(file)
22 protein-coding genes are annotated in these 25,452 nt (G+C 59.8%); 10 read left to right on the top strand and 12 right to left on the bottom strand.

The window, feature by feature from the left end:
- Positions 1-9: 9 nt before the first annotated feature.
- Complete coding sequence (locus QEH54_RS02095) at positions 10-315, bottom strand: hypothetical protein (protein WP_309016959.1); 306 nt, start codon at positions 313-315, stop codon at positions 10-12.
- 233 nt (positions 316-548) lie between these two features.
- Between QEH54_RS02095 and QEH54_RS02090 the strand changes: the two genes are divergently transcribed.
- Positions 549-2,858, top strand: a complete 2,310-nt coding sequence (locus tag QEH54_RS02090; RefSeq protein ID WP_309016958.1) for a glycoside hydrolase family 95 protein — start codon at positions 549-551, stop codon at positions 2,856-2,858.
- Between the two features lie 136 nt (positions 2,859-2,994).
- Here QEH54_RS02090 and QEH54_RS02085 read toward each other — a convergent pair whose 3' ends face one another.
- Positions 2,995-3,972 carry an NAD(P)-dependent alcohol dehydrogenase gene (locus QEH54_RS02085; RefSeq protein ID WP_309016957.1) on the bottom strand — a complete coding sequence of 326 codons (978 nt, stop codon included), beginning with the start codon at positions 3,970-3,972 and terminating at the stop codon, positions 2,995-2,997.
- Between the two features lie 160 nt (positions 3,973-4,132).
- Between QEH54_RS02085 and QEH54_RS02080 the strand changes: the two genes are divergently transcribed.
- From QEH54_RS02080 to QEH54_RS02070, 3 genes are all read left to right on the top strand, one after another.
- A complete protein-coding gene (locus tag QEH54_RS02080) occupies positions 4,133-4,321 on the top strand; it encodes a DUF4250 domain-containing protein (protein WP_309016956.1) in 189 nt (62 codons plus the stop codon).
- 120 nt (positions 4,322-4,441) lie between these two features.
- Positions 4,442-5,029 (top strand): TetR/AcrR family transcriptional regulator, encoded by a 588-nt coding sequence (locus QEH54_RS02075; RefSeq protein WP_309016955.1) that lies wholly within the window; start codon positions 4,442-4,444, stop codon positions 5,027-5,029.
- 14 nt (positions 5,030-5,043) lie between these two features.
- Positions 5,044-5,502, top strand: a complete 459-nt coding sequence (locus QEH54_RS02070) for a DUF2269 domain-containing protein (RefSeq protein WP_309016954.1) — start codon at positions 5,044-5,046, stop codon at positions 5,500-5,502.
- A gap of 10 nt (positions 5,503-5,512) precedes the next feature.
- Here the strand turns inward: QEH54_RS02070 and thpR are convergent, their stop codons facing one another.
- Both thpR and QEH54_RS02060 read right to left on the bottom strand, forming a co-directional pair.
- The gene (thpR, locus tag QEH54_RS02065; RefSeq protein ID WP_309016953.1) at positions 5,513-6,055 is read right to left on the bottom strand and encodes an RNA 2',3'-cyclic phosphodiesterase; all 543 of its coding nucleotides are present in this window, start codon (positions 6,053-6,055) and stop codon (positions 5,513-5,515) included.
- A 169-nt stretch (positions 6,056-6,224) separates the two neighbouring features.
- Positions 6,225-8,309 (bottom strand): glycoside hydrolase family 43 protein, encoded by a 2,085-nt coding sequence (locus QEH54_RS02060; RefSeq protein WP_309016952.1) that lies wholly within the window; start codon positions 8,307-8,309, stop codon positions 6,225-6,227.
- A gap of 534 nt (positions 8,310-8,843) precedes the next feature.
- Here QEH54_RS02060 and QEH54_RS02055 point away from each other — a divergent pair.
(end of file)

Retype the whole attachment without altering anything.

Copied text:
22 protein-coding genes are annotated in these 25,452 nt (G+C 59.8%); 10 read left to right on the top strand and 12 right to left on the bottom strand.

The window, feature by feature from the left end:
- Positions 1-9: 9 nt before the first annotated feature.
- Complete coding sequence (locus QEH54_RS02095) at positions 10-315, bottom strand: hypothetical protein (protein WP_309016959.1); 306 nt, start codon at positions 313-315, stop codon at positions 10-12.
- 233 nt (positions 316-548) lie between these two features.
- Between QEH54_RS02095 and QEH54_RS02090 the strand changes: the two genes are divergently transcribed.
- Positions 549-2,858, top strand: a complete 2,310-nt coding sequence (locus tag QEH54_RS02090; RefSeq protein ID WP_309016958.1) for a glycoside hydrolase family 95 protein — start codon at positions 549-551, stop codon at positions 2,856-2,858.
- Between the two features lie 136 nt (positions 2,859-2,994).
- Here QEH54_RS02090 and QEH54_RS02085 read toward each other — a convergent pair whose 3' ends face one another.
- Positions 2,995-3,972 carry an NAD(P)-dependent alcohol dehydrogenase gene (locus QEH54_RS02085; RefSeq protein ID WP_309016957.1) on the bottom strand — a complete coding sequence of 326 codons (978 nt, stop codon included), beginning with the start codon at positions 3,970-3,972 and terminating at the stop codon, positions 2,995-2,997.
- Between the two features lie 160 nt (positions 3,973-4,132).
- Between QEH54_RS02085 and QEH54_RS02080 the strand changes: the two genes are divergently transcribed.
- From QEH54_RS02080 to QEH54_RS02070, 3 genes are all read left to right on the top strand, one after another.
- A complete protein-coding gene (locus tag QEH54_RS02080) occupies positions 4,133-4,321 on the top strand; it encodes a DUF4250 domain-containing protein (protein WP_309016956.1) in 189 nt (62 codons plus the stop codon).
- 120 nt (positions 4,322-4,441) lie between these two features.
- Positions 4,442-5,029 (top strand): TetR/AcrR family transcriptional regulator, encoded by a 588-nt coding sequence (locus QEH54_RS02075; RefSeq protein WP_309016955.1) that lies wholly within the window; start codon positions 4,442-4,444, stop codon positions 5,027-5,029.
- 14 nt (positions 5,030-5,043) lie between these two features.
- Positions 5,044-5,502, top strand: a complete 459-nt coding sequence (locus QEH54_RS02070) for a DUF2269 domain-containing protein (RefSeq protein WP_309016954.1) — start codon at positions 5,044-5,046, stop codon at positions 5,500-5,502.
- A gap of 10 nt (positions 5,503-5,512) precedes the next feature.
- Here the strand turns inward: QEH54_RS02070 and thpR are convergent, their stop codons facing one another.
- Both thpR and QEH54_RS02060 read right to left on the bottom strand, forming a co-directional pair.
- The gene (thpR, locus tag QEH54_RS02065; RefSeq protein ID WP_309016953.1) at positions 5,513-6,055 is read right to left on the bottom strand and encodes an RNA 2',3'-cyclic phosphodiesterase; all 543 of its coding nucleotides are present in this window, start codon (positions 6,053-6,055) and stop codon (positions 5,513-5,515) included.
- A 169-nt stretch (positions 6,056-6,224) separates the two neighbouring features.
- Positions 6,225-8,309 (bottom strand): glycoside hydrolase family 43 protein, encoded by a 2,085-nt coding sequence (locus QEH54_RS02060; RefSeq protein WP_309016952.1) that lies wholly within the window; start codon positions 8,307-8,309, stop codon positions 6,225-6,227.
- A gap of 534 nt (positions 8,310-8,843) precedes the next feature.
- Here QEH54_RS02060 and QEH54_RS02055 point away from each other — a divergent pair.